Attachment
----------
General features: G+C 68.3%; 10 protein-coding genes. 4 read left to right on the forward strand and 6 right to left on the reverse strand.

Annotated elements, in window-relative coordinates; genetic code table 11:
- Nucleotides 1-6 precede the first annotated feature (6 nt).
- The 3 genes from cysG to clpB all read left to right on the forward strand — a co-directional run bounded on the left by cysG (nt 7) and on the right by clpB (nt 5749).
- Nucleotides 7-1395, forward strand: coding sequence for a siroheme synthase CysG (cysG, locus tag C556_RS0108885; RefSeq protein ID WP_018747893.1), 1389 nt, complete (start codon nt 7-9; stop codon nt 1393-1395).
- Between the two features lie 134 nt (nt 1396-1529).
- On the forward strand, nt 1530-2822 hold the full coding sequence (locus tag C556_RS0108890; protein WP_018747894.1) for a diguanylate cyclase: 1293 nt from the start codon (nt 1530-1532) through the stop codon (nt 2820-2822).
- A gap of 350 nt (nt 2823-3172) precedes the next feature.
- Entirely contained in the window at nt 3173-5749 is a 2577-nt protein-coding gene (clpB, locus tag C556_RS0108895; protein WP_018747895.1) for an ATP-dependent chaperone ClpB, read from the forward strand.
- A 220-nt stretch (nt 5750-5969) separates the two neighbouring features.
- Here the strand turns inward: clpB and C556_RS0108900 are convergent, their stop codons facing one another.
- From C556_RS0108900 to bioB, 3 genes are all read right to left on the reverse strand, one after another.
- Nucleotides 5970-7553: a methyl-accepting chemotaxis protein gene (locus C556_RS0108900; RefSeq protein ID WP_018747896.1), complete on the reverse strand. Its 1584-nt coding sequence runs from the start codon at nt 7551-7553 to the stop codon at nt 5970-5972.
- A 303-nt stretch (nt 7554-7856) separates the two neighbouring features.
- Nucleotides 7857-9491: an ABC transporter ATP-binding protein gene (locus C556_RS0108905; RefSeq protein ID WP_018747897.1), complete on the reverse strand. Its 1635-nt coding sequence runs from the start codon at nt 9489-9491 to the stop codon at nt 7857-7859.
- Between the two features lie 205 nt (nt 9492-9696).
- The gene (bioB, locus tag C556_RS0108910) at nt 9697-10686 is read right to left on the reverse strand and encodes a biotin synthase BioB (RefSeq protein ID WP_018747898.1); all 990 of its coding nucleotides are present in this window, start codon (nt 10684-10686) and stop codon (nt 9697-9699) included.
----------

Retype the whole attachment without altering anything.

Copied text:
General features: G+C 68.3%; 10 protein-coding genes. 4 read left to right on the forward strand and 6 right to left on the reverse strand.

Annotated elements, in window-relative coordinates; genetic code table 11:
- Nucleotides 1-6 precede the first annotated feature (6 nt).
- The 3 genes from cysG to clpB all read left to right on the forward strand — a co-directional run bounded on the left by cysG (nt 7) and on the right by clpB (nt 5749).
- Nucleotides 7-1395, forward strand: coding sequence for a siroheme synthase CysG (cysG, locus tag C556_RS0108885; RefSeq protein ID WP_018747893.1), 1389 nt, complete (start codon nt 7-9; stop codon nt 1393-1395).
- Between the two features lie 134 nt (nt 1396-1529).
- On the forward strand, nt 1530-2822 hold the full coding sequence (locus tag C556_RS0108890; protein WP_018747894.1) for a diguanylate cyclase: 1293 nt from the start codon (nt 1530-1532) through the stop codon (nt 2820-2822).
- A gap of 350 nt (nt 2823-3172) precedes the next feature.
- Entirely contained in the window at nt 3173-5749 is a 2577-nt protein-coding gene (clpB, locus tag C556_RS0108895; protein WP_018747895.1) for an ATP-dependent chaperone ClpB, read from the forward strand.
- A 220-nt stretch (nt 5750-5969) separates the two neighbouring features.
- Here the strand turns inward: clpB and C556_RS0108900 are convergent, their stop codons facing one another.
- From C556_RS0108900 to bioB, 3 genes are all read right to left on the reverse strand, one after another.
- Nucleotides 5970-7553: a methyl-accepting chemotaxis protein gene (locus C556_RS0108900; RefSeq protein ID WP_018747896.1), complete on the reverse strand. Its 1584-nt coding sequence runs from the start codon at nt 7551-7553 to the stop codon at nt 5970-5972.
- A 303-nt stretch (nt 7554-7856) separates the two neighbouring features.
- Nucleotides 7857-9491: an ABC transporter ATP-binding protein gene (locus C556_RS0108905; RefSeq protein ID WP_018747897.1), complete on the reverse strand. Its 1635-nt coding sequence runs from the start codon at nt 9489-9491 to the stop codon at nt 7857-7859.
- Between the two features lie 205 nt (nt 9492-9696).
- The gene (bioB, locus tag C556_RS0108910) at nt 9697-10686 is read right to left on the reverse strand and encodes a biotin synthase BioB (RefSeq protein ID WP_018747898.1); all 990 of its coding nucleotides are present in this window, start codon (nt 10684-10686) and stop codon (nt 9697-9699) included.